Quadriplegic racing driver Nathalie McGloin visits college with specialised facilities

Published: September 29, 2016  |  Source: thetottenhamindependent.co.uk
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nathalie-mcgloin-with-motorsport-studentsThe world’s first female quadriplegic racing driver paid a visit to students in Southgate to share some wisdom.

Paralysed from the chest down having broken her neck in a car accident at 16, Nathalie McGloin made her racing debut in 2015 and now competes alongside able bodied drivers in her specially adapted Porsche.

She visited Barnet & Southgate College today (September 29) to speak about her experiences and receive a tour of the college’s Learners with Learning Disabilities (LLDD) centre.

Nathalie also visited the motorsport workshop, home to college racing team BSC Racing, who compete in mainstream championships with four racing cars converted and tuned by the college’s motorsport students.

She said: “Barnet and Southgate College is leading the way in disability provision which is an issue very close to my heart.

“Their motorsport department is also offering some great opportunities to students and I hope to show them through my racing that for young people, even those with a disability, the sky is the limit.

“If they really want to do something, they can find a way to achieve it.”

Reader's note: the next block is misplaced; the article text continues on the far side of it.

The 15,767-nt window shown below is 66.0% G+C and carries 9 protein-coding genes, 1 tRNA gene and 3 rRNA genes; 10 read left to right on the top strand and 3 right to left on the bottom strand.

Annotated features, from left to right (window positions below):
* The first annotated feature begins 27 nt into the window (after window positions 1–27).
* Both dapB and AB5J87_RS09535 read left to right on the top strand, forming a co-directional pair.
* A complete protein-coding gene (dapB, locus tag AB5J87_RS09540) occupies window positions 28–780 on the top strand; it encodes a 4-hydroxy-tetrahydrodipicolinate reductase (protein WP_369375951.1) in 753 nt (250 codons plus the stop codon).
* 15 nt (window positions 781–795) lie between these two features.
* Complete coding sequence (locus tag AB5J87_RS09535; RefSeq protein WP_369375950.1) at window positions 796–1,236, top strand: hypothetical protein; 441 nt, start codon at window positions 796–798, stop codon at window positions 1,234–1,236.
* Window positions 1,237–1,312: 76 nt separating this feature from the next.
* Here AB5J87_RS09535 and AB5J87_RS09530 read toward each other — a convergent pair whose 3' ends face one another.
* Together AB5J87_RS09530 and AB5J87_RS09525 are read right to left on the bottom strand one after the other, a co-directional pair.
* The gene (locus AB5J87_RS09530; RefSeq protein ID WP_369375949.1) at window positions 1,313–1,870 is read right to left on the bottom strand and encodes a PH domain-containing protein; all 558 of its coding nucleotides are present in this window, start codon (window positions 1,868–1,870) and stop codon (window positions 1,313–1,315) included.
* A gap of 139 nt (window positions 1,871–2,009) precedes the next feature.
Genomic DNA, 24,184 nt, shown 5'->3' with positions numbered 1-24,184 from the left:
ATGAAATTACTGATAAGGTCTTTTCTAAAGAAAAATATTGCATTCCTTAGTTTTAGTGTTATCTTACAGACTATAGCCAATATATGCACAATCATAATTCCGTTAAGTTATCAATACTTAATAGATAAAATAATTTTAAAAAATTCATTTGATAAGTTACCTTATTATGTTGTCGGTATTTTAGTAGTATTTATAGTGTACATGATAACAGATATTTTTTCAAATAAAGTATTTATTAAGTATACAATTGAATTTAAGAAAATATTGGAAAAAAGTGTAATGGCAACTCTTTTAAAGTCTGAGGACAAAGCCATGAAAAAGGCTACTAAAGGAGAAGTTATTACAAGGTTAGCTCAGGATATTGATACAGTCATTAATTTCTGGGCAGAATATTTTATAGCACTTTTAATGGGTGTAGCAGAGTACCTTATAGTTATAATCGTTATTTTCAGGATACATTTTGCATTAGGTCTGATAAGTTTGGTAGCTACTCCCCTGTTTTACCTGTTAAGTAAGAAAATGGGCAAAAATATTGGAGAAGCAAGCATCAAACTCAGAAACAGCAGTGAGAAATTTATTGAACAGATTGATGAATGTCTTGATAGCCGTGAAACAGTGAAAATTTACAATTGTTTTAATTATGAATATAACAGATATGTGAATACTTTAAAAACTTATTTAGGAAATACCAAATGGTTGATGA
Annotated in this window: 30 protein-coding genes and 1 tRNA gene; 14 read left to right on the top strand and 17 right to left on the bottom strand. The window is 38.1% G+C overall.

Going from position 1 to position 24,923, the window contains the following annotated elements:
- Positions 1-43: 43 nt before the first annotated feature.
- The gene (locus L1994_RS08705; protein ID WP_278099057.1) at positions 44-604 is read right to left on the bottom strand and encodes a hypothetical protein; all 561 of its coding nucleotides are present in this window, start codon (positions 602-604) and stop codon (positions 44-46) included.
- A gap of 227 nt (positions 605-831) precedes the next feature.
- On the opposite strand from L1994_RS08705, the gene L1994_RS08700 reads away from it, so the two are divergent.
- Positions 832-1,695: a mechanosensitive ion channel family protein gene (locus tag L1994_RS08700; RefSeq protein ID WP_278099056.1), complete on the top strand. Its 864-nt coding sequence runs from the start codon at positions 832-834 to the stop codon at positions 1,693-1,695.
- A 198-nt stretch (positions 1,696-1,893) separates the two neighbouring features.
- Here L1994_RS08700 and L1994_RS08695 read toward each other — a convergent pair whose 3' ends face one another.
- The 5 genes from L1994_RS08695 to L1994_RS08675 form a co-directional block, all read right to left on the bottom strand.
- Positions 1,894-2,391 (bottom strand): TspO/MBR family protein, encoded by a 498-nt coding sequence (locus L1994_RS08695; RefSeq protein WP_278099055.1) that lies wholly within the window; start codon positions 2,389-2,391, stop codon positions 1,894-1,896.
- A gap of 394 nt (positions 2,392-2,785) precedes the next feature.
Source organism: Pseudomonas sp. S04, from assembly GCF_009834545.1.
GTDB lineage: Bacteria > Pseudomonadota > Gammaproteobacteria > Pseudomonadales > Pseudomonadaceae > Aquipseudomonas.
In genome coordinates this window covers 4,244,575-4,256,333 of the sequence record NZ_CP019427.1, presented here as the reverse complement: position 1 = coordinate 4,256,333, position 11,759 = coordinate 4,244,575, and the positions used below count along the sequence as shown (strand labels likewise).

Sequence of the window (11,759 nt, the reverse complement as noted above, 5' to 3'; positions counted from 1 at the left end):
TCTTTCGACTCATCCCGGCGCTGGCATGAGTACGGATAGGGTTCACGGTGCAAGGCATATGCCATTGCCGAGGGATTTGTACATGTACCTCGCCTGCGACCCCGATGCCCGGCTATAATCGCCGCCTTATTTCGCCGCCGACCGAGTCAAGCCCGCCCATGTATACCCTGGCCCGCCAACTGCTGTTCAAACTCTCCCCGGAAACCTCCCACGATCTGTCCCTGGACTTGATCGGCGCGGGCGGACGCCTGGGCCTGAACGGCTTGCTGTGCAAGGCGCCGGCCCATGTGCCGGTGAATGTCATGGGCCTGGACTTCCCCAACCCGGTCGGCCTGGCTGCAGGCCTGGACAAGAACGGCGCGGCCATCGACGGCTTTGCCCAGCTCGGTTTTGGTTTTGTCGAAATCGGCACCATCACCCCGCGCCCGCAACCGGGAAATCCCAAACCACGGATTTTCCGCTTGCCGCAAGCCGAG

Nathalie’s racing Porsche made an appearance and students got the chance to hop on board to see how the car has been adapted with an automatic gear box and a hand-operated accelerator and braking system.

Nathalie McGloin with Barnet & Southgate College LLDD and motorsport students
Nathalie McGloin with Barnet & Southgate College LLDD and motorsport students

Barnet and Southgate College Principal David Byrne said: “Nathalie really is an inspiration to us all and it has been a great experience having her here today meeting our LLDD and Motorsport students.

“The learning disabilities centre of excellence at the College has been open for two years now and it is undoubtedly the best facility of its kind in London with dedicated facilities students with learning difficulties be able to come and learn academic and employment skills.”

By Rhys Handley